Aging Well Press

How to be a Care Consultant and Care Manager: Working With Elders and Their Families With Compassion and Respect, by Joan McGinnis and Gary Bloom

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A short excerpt from Chapter 1:

Recently, I spent several unanticipated hours attending to some basic needs of my client: was she fed, was her phone installed?

She had just moved into a pricey assisted-living facility, and during her first day there, had not received the services for which she was being charged. I ended up subsidizing the services of this facility by attending to these things, which meant that my client was paying me for what should have been taken care of by the facility.

I returned home, upset, and began to vent: “It’s a good I’m detailed-oriented, because those at the facility aren’t!”

After listening to my frustration, my husband (co-author and go-to consultant) suggested that being detailed-oriented is just a footnote to providing service. Service is being vigilant—alert to your client’s needs, sensitive to their moods. What needed to be done for them, detailed or not, followed from that.

That discussion got me to reflect on the difference between being detailed-oriented versus being sensitive to the needs of clients. A detail-oriented person (or efficiently run facility) would make sure that dinner was always served at 5 p.m., sharp. An individual (or facility) that was sensitive to the needs of clients would make sure their clients are not hungry. Being detail-oriented means every necessary service has been put in place. Being sensitive to the needs of clients means that you make sure those services are working for them. Being detailed-oriented means making sure meds are taken, as prescribed. Being sensitive to clients’ needs means that you observe the effects of those meds: are they helping, are they causing problems, or are they helping in some manner, but causing discomforting side-effects?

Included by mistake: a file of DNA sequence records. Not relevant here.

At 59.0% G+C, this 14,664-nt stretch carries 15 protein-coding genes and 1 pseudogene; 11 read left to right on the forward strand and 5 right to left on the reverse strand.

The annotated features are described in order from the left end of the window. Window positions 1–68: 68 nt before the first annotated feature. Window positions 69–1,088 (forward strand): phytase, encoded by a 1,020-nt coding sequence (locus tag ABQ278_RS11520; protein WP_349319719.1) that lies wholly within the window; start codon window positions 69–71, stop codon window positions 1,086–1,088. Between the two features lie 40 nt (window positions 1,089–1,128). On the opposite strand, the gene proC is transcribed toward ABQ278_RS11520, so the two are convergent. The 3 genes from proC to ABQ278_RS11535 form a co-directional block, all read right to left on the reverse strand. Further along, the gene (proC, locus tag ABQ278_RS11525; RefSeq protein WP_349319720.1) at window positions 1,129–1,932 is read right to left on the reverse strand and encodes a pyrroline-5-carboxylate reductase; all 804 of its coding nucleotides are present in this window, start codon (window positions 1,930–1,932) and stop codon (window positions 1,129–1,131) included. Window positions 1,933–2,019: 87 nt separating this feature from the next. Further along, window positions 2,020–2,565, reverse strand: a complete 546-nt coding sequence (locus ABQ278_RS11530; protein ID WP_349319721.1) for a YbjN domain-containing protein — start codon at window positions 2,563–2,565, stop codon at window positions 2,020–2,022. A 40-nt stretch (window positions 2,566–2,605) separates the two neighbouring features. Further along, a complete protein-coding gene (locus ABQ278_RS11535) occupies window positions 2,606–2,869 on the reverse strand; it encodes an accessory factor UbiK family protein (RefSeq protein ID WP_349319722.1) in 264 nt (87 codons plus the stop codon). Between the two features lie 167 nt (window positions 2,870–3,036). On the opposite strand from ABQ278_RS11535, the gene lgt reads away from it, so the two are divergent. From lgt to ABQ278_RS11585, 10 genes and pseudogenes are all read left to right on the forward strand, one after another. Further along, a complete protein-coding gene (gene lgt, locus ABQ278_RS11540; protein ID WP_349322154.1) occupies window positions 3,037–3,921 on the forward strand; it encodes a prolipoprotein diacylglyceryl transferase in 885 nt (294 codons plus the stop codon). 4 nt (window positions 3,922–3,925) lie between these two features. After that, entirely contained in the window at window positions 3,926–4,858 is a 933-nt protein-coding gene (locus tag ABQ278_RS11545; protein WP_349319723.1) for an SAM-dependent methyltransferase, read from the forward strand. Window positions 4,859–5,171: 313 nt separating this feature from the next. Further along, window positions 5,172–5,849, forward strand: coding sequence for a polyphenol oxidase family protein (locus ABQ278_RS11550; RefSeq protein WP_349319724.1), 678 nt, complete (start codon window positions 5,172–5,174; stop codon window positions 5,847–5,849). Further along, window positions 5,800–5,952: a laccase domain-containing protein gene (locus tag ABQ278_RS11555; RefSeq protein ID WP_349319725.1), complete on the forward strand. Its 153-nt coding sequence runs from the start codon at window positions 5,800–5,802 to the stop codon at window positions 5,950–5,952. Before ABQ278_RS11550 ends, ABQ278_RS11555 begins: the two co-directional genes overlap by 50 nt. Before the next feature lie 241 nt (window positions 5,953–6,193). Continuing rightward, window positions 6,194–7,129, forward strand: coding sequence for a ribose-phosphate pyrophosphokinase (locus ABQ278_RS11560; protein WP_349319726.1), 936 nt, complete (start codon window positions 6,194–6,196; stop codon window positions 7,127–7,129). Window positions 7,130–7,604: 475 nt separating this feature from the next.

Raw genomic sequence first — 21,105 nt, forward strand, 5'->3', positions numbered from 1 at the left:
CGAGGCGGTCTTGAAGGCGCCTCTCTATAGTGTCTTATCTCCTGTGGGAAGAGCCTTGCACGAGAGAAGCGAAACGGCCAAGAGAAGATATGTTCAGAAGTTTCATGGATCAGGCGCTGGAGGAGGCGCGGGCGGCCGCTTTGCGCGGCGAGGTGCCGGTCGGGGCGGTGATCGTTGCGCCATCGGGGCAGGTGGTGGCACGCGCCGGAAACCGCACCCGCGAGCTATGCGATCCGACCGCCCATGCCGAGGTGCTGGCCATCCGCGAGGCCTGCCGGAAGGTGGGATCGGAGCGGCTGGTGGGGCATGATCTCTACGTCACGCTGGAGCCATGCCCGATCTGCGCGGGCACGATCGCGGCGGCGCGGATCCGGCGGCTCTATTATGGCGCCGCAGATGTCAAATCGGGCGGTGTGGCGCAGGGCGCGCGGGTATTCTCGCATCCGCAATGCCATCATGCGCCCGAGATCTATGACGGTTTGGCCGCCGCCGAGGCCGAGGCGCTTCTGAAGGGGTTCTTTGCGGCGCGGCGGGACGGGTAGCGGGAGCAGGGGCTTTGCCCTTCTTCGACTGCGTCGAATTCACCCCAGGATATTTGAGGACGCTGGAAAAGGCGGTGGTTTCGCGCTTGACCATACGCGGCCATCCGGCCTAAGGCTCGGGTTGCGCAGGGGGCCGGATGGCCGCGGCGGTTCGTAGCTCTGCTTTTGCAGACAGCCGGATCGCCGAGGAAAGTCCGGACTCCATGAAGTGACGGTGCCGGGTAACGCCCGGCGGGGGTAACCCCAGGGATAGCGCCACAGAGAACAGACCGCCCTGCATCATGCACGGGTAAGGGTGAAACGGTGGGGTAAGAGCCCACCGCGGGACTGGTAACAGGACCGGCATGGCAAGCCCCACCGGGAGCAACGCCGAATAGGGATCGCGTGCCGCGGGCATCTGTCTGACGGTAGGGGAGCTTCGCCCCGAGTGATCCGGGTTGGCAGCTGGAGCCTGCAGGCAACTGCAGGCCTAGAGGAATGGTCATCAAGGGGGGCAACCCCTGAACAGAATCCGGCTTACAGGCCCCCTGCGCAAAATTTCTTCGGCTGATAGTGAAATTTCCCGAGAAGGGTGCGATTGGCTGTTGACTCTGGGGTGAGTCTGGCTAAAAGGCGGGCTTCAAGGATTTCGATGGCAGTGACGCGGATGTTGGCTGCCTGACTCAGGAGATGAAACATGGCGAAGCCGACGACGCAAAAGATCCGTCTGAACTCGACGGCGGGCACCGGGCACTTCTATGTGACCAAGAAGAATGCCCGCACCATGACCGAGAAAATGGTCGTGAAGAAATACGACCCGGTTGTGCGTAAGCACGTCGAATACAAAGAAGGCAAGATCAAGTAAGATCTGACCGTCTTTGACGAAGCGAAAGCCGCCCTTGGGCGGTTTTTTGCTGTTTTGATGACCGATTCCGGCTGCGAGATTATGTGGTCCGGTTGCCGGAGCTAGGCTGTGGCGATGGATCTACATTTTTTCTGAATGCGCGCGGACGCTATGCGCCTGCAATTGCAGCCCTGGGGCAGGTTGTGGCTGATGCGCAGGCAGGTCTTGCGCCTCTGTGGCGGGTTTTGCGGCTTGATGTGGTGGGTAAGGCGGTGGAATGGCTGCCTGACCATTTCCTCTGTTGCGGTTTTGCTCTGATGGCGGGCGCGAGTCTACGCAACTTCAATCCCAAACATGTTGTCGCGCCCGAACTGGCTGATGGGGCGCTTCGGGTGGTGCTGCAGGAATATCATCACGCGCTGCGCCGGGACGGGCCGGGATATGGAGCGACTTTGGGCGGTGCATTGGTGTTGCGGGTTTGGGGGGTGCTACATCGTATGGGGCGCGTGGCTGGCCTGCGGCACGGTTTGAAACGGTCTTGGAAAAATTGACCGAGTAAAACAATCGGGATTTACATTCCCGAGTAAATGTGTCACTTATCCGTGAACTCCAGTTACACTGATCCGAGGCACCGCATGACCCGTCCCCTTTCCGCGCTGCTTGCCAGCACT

There are countless examples of the difference between being detail-oriented and being sensitive to the needs of clients, but in general, it boils down to this: being detail-oriented is about efficiency; being sensitive to the needs of clients is about service.

The Responsibilities of the Care Manager

I could attempt to describe the profession of care management by listing common services that we provide, but as with any complex profession, being a care manager is not service by rote, and it’s not a list of stuff we do, it’s service guided by expertise and concern. The concern part comes from what I expressed above, being sensitive to clients’ needs. That’s necessary, the way fine-motor coordination for a surgeon, dentist, or mechanic is necessary. Expertise comes as always from experience and the training training and education necessary to learn from experience.

A care manager is hired for several related reasons. Often, after a care consultant advises a family on the services that need to be put in place, the members of the family decide that they are too busy, too much in conflict, or lack the confidence or skills to follow through on the initial or ongoing advice from the care consultant. Along with having knowledge of a wide variety of services, and knowing which ones will best serve a particular client, a care manager’s main job is to get those services to work in harmony.